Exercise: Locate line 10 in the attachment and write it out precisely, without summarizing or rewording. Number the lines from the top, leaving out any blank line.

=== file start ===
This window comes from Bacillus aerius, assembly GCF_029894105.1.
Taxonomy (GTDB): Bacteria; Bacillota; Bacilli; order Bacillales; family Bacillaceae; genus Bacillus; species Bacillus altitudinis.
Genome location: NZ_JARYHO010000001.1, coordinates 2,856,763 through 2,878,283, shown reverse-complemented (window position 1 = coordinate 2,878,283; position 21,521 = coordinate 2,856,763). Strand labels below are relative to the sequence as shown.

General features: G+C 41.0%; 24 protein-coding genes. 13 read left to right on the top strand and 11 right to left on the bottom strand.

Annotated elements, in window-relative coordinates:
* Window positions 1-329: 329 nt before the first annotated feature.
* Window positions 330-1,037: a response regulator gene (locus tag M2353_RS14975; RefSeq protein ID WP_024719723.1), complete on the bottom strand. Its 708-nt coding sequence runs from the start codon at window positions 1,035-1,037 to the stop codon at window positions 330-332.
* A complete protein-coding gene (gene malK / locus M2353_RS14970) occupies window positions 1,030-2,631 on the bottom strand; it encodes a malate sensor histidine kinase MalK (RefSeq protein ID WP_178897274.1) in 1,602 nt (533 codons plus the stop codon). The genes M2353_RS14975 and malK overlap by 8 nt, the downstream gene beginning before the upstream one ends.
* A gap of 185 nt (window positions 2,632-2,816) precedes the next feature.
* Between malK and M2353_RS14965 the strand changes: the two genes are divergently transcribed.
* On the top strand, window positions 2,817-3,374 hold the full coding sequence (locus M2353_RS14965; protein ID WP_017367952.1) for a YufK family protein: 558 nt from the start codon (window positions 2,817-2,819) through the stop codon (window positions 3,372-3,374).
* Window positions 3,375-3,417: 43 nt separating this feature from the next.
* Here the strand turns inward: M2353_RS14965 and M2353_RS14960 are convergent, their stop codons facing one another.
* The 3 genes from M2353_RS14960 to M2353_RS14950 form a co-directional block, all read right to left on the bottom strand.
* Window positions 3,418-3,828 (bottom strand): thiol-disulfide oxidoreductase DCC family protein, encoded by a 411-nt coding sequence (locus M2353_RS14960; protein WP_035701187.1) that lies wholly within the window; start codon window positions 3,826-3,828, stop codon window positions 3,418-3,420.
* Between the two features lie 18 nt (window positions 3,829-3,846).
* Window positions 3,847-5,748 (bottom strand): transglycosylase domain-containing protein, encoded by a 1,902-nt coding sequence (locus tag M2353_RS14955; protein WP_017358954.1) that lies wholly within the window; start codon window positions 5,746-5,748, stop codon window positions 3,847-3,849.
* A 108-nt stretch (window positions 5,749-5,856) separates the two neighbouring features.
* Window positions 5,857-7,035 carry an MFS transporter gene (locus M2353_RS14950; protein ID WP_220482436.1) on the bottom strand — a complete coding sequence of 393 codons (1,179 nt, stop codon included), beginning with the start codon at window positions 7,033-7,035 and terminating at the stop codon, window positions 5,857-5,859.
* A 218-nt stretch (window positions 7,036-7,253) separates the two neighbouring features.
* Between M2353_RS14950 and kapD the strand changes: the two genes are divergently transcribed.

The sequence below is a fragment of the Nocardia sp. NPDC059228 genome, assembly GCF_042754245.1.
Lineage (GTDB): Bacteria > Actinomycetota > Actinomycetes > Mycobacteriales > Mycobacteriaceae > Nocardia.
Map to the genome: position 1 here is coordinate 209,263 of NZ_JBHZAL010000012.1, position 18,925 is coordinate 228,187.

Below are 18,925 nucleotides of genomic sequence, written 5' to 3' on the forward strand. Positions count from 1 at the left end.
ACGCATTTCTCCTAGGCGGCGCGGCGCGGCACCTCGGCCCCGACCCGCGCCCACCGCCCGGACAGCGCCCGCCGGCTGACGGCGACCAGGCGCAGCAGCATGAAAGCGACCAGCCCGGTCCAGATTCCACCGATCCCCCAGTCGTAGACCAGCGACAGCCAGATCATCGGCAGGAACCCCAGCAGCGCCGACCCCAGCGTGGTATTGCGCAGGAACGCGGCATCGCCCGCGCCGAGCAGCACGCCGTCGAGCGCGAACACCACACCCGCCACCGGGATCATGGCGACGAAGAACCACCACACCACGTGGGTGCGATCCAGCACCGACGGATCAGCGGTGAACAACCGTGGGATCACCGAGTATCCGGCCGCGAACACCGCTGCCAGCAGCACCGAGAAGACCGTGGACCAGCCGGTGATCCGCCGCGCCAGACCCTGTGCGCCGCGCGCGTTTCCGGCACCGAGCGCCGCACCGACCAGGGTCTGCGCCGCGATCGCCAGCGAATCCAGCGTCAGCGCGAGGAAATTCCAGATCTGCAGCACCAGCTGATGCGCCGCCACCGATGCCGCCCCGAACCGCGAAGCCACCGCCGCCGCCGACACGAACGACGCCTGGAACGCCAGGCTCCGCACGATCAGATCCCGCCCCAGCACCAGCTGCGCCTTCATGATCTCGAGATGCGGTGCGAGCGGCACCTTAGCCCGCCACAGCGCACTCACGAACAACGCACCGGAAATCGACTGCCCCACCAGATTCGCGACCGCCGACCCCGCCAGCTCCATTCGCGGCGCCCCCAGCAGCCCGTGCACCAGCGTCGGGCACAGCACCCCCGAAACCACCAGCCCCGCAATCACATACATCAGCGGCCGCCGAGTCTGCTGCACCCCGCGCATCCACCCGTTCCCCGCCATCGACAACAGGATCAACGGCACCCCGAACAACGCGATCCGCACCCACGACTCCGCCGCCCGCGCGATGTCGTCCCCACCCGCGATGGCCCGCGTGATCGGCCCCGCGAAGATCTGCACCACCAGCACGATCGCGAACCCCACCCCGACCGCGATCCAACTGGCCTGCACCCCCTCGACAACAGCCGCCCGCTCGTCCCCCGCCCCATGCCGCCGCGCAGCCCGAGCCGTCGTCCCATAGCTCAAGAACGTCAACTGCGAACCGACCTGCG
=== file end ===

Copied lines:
* Between malK and M2353_RS14965 the strand changes: the two genes are divergently transcribed.